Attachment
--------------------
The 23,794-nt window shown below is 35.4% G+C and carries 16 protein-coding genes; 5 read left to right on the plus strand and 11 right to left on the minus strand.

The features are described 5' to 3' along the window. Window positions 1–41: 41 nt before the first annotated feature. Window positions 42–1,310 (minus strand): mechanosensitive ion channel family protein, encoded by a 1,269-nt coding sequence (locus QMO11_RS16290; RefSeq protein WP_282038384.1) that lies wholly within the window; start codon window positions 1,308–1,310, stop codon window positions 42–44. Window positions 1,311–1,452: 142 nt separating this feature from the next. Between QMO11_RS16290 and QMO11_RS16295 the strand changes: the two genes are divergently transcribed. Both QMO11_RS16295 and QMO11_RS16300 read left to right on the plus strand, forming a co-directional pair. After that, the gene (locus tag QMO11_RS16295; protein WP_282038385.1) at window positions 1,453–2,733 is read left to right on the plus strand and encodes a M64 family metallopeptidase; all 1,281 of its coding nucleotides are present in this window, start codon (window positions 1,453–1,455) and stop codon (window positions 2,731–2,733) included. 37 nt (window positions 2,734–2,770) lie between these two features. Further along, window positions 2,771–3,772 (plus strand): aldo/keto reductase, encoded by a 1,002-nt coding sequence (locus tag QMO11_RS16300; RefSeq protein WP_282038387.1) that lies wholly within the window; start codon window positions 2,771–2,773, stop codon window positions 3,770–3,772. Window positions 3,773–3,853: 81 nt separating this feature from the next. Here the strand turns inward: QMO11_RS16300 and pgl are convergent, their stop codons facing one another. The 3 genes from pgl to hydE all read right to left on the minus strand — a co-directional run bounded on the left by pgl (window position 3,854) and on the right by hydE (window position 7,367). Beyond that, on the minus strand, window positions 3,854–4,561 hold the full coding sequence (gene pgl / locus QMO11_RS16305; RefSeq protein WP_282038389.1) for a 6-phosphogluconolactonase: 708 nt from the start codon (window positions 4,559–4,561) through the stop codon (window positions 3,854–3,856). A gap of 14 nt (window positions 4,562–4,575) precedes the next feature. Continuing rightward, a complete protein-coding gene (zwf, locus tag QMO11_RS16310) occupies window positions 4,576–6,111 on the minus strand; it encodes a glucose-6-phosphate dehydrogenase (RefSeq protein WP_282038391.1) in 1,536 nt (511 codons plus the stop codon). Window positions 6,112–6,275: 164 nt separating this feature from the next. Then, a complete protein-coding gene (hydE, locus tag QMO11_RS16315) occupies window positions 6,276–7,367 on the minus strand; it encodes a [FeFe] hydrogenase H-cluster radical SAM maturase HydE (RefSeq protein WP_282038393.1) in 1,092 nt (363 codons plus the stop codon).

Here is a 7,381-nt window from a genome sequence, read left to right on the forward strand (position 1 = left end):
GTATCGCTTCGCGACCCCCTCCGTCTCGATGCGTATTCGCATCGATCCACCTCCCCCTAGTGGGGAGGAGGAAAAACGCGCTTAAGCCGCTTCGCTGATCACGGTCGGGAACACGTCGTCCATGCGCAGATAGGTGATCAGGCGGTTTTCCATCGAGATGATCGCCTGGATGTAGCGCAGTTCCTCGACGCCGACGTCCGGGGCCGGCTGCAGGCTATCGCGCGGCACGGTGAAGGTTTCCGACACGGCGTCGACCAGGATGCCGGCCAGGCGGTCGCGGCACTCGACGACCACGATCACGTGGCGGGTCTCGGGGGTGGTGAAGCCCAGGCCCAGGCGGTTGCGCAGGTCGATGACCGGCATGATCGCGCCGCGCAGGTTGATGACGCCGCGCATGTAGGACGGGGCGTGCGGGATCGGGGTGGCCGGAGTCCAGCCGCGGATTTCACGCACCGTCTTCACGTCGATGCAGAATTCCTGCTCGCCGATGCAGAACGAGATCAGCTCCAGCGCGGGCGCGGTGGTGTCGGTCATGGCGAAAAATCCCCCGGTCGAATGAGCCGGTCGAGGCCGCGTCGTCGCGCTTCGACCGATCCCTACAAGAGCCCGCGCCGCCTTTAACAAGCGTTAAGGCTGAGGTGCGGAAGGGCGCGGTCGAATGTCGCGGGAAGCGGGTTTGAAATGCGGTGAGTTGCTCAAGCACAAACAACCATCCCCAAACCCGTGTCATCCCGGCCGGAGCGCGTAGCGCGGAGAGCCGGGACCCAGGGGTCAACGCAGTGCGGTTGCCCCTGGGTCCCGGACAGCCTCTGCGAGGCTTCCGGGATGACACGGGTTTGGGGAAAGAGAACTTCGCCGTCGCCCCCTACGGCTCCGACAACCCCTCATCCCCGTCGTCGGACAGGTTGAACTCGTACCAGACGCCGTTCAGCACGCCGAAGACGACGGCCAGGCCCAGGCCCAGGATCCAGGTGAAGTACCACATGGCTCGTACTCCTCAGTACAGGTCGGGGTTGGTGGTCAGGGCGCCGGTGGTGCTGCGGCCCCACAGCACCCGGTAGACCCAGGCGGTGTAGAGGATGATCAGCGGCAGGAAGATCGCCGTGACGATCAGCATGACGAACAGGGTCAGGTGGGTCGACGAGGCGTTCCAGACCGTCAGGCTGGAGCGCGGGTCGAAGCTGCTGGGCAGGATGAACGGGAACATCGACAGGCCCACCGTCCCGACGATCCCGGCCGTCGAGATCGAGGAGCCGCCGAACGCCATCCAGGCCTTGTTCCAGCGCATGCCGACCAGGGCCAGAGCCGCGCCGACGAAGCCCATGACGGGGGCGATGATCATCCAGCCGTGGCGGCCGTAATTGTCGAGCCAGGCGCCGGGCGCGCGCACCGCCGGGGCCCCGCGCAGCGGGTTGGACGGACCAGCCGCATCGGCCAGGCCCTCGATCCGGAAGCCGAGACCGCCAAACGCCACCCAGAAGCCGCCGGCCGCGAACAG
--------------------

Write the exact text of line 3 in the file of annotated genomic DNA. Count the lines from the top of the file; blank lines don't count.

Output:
Here is a 7,381-nt window from a genome sequence, read left to right on the forward strand (position 1 = left end):